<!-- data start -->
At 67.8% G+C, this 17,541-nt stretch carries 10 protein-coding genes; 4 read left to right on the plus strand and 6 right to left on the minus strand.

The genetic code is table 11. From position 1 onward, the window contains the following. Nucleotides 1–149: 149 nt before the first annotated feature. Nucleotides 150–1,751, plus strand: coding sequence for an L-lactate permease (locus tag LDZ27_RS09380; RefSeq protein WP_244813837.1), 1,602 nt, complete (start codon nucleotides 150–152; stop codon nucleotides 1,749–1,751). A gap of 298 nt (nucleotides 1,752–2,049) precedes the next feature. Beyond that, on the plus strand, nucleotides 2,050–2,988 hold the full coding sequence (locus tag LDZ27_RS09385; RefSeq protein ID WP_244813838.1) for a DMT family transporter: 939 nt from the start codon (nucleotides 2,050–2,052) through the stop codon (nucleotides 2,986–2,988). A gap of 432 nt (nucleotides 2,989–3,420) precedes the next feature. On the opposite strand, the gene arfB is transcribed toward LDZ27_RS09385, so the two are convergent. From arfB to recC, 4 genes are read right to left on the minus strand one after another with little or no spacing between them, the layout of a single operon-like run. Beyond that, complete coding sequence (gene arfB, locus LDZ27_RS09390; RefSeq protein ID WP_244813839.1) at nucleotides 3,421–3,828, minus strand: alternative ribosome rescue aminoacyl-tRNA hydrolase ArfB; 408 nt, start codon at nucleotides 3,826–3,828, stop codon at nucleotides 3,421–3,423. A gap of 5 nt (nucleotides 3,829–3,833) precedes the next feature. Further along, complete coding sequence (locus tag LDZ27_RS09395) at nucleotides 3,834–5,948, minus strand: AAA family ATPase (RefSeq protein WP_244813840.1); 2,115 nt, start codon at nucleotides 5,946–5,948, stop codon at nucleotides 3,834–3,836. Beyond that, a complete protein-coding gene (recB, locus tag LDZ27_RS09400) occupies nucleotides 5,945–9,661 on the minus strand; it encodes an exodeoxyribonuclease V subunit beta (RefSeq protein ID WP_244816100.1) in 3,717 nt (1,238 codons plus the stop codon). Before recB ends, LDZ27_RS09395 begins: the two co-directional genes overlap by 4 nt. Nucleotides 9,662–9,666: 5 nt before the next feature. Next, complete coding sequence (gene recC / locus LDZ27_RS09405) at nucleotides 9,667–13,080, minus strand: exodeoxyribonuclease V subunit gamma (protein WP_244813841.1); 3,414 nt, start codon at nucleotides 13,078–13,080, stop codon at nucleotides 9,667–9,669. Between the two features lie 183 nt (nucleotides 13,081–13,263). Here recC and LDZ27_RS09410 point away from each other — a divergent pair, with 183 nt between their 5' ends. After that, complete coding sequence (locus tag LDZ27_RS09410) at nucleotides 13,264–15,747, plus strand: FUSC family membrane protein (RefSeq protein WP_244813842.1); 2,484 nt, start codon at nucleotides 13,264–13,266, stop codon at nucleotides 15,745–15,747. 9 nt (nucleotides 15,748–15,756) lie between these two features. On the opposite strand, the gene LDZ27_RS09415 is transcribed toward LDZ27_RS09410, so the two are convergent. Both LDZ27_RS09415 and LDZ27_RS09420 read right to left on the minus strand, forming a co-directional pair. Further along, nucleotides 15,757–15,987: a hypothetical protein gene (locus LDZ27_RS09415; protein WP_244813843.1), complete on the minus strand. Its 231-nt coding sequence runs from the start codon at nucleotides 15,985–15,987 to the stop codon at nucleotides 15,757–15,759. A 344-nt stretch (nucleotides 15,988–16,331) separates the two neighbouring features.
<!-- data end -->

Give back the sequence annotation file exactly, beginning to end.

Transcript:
At 67.8% G+C, this 17,541-nt stretch carries 10 protein-coding genes; 4 read left to right on the plus strand and 6 right to left on the minus strand.

The genetic code is table 11. From position 1 onward, the window contains the following. Nucleotides 1–149: 149 nt before the first annotated feature. Nucleotides 150–1,751, plus strand: coding sequence for an L-lactate permease (locus tag LDZ27_RS09380; RefSeq protein WP_244813837.1), 1,602 nt, complete (start codon nucleotides 150–152; stop codon nucleotides 1,749–1,751). A gap of 298 nt (nucleotides 1,752–2,049) precedes the next feature. Beyond that, on the plus strand, nucleotides 2,050–2,988 hold the full coding sequence (locus tag LDZ27_RS09385; RefSeq protein ID WP_244813838.1) for a DMT family transporter: 939 nt from the start codon (nucleotides 2,050–2,052) through the stop codon (nucleotides 2,986–2,988). A gap of 432 nt (nucleotides 2,989–3,420) precedes the next feature. On the opposite strand, the gene arfB is transcribed toward LDZ27_RS09385, so the two are convergent. From arfB to recC, 4 genes are read right to left on the minus strand one after another with little or no spacing between them, the layout of a single operon-like run. Beyond that, complete coding sequence (gene arfB, locus LDZ27_RS09390; RefSeq protein ID WP_244813839.1) at nucleotides 3,421–3,828, minus strand: alternative ribosome rescue aminoacyl-tRNA hydrolase ArfB; 408 nt, start codon at nucleotides 3,826–3,828, stop codon at nucleotides 3,421–3,423. A gap of 5 nt (nucleotides 3,829–3,833) precedes the next feature. Further along, complete coding sequence (locus tag LDZ27_RS09395) at nucleotides 3,834–5,948, minus strand: AAA family ATPase (RefSeq protein WP_244813840.1); 2,115 nt, start codon at nucleotides 5,946–5,948, stop codon at nucleotides 3,834–3,836. Beyond that, a complete protein-coding gene (recB, locus tag LDZ27_RS09400) occupies nucleotides 5,945–9,661 on the minus strand; it encodes an exodeoxyribonuclease V subunit beta (RefSeq protein ID WP_244816100.1) in 3,717 nt (1,238 codons plus the stop codon). Before recB ends, LDZ27_RS09395 begins: the two co-directional genes overlap by 4 nt. Nucleotides 9,662–9,666: 5 nt before the next feature. Next, complete coding sequence (gene recC / locus LDZ27_RS09405) at nucleotides 9,667–13,080, minus strand: exodeoxyribonuclease V subunit gamma (protein WP_244813841.1); 3,414 nt, start codon at nucleotides 13,078–13,080, stop codon at nucleotides 9,667–9,669. Between the two features lie 183 nt (nucleotides 13,081–13,263). Here recC and LDZ27_RS09410 point away from each other — a divergent pair, with 183 nt between their 5' ends. After that, complete coding sequence (locus tag LDZ27_RS09410) at nucleotides 13,264–15,747, plus strand: FUSC family membrane protein (RefSeq protein WP_244813842.1); 2,484 nt, start codon at nucleotides 13,264–13,266, stop codon at nucleotides 15,745–15,747. 9 nt (nucleotides 15,748–15,756) lie between these two features. On the opposite strand, the gene LDZ27_RS09415 is transcribed toward LDZ27_RS09410, so the two are convergent. Both LDZ27_RS09415 and LDZ27_RS09420 read right to left on the minus strand, forming a co-directional pair. Further along, nucleotides 15,757–15,987: a hypothetical protein gene (locus LDZ27_RS09415; protein WP_244813843.1), complete on the minus strand. Its 231-nt coding sequence runs from the start codon at nucleotides 15,985–15,987 to the stop codon at nucleotides 15,757–15,759. A 344-nt stretch (nucleotides 15,988–16,331) separates the two neighbouring features.